The dual-task study assessed the effects of cell phone conversations on performance in a simulated driving task. The key finding was that unconstrained conversation using a handheld or hands-free cell phone doubled the failure rate of detecting simulated traffic signals and slowed reactions to detected signals. The researchers believe this was because cell phone use disrupts driving performance by diverting attention to an engaging cognitive context other than the one immediately associated with driving.
A question to consider is what motivated the researchers to conduct this study.
In 2001 cell phone ownership boomed, with 116 million cell phones users in the United States. This increase in ownership led to an increase in people talking on their phones while driving. A study from 1999 indicated 85% of cell-phone owners’ used their phone ‘at least occasionally’ while driving and 27% reported using their phones on half their trips. Due to the risks associated with cell phone use while driving there have been legislative efforts world wide to restrict cell phone use on the road. Largely the legislation assumes that any interference is due to peripheral factors such as dialling and holding the phone while talking. This study explores this belief as it is important to consider whether the assumption that interference is due to peripheral factors is correct.
Now we are going to review some literature associated with our study. One source that linked cell phone use and road accidents was a study where phone records of individuals in road accidents were evaluated. It was found that 24% of these individuals were using their cell phone prior to the accident. The authors of this study claimed that cell phone use led to a fourfold increase in the likelihood of getting into an accident- and that there were no safety advantages to using a hands free phone.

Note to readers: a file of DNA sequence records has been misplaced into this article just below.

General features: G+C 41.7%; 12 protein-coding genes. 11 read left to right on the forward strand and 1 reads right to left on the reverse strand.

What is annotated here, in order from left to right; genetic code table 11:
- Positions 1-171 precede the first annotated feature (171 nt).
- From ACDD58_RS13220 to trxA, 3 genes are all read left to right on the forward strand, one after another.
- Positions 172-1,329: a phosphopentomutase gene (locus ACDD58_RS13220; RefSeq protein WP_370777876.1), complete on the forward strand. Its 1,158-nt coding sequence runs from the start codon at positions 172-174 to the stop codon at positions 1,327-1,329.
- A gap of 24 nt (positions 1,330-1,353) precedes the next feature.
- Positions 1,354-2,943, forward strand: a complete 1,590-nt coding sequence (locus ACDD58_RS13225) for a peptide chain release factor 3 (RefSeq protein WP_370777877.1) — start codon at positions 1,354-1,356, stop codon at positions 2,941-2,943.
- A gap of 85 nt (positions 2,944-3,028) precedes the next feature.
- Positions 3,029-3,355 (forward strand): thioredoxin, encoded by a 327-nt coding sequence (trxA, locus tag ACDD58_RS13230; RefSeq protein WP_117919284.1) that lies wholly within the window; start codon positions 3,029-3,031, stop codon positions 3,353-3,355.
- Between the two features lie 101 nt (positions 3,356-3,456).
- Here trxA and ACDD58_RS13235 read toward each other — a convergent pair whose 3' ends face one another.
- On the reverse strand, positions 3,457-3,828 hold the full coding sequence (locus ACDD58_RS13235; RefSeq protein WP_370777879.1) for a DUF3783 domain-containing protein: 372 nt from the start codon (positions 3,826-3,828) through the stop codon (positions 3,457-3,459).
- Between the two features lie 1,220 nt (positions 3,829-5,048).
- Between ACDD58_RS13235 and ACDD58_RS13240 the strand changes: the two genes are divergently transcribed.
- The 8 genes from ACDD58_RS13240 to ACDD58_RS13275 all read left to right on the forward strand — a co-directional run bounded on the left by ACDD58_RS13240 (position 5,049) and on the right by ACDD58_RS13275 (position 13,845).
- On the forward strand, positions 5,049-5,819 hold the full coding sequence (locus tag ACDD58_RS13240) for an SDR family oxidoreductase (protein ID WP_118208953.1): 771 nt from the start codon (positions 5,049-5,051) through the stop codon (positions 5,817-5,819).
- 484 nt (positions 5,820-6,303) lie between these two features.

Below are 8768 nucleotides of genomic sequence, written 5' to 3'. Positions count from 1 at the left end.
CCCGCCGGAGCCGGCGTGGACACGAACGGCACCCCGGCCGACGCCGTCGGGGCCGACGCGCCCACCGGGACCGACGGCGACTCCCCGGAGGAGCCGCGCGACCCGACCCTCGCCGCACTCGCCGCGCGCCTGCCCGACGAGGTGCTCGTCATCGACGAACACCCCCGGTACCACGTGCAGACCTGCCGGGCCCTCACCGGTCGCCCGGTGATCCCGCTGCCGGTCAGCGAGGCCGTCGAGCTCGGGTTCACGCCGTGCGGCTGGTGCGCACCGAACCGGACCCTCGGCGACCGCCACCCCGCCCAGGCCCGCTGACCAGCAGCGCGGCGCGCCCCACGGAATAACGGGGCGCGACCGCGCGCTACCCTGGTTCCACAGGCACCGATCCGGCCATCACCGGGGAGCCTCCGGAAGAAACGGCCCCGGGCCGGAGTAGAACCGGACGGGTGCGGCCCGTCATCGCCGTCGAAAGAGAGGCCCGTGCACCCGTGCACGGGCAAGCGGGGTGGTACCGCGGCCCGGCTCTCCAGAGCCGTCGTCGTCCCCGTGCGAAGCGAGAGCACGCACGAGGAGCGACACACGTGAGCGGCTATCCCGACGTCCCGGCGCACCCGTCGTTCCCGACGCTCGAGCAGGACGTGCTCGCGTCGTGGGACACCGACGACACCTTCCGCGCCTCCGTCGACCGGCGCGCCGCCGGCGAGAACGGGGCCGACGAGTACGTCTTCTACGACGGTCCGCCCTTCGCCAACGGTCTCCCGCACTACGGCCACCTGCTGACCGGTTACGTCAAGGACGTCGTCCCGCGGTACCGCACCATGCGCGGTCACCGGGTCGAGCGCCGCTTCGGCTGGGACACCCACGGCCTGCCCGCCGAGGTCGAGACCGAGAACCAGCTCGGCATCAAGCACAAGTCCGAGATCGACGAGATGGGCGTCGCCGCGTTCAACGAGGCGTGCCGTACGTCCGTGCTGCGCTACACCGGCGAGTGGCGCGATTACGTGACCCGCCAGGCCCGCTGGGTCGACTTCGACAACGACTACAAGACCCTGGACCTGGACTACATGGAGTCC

While such field studies establish a correlation- they do not imply causation- that is cell phone use causes an increase in accident rates. There may be other variables creating an association between phone use and accidents. To assess the possible causal relationship controlled experiments- such as in our study- are required.
The current study focuses on the conversation, as it comprises the majority of the time engaged in this dual task pairing. The researchers of this study sought to determine the extent phone conversations might interfere with driving and the precise nature of the interference. In particular, the peripheral-interference hypothesis, endorsed by the majority of legislative initiatives, which attributes any interference from cell phones to peripheral factors. By contrast, the attentional hypothesis attributes any interference to the diversion of attention from driving to the phone conversation.
Ok, so to summarise, the principal findings are that:
When participants were engaged in cell-phone conversations they missed twice as many simulated traffic signals as when they were not talking on the cell phone and took longer